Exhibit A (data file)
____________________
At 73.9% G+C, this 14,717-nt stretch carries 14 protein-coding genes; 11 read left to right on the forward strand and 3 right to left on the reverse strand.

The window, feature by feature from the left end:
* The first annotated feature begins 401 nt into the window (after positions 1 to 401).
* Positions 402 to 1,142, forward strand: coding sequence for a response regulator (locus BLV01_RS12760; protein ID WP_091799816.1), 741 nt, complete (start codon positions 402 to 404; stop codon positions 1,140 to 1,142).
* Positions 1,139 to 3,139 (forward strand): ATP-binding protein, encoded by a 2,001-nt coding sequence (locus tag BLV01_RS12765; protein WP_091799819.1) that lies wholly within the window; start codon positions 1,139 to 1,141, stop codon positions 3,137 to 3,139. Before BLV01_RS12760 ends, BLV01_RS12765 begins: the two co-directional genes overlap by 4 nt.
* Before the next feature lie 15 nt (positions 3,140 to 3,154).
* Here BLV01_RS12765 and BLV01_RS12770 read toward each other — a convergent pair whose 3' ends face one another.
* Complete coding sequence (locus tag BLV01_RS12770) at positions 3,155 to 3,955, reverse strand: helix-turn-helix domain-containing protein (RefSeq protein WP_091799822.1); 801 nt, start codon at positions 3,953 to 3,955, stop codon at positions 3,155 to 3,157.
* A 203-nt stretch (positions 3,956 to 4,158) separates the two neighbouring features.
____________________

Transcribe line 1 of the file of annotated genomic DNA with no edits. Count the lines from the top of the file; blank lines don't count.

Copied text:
At 73.9% G+C, this 14,717-nt stretch carries 14 protein-coding genes; 11 read left to right on the forward strand and 3 right to left on the reverse strand.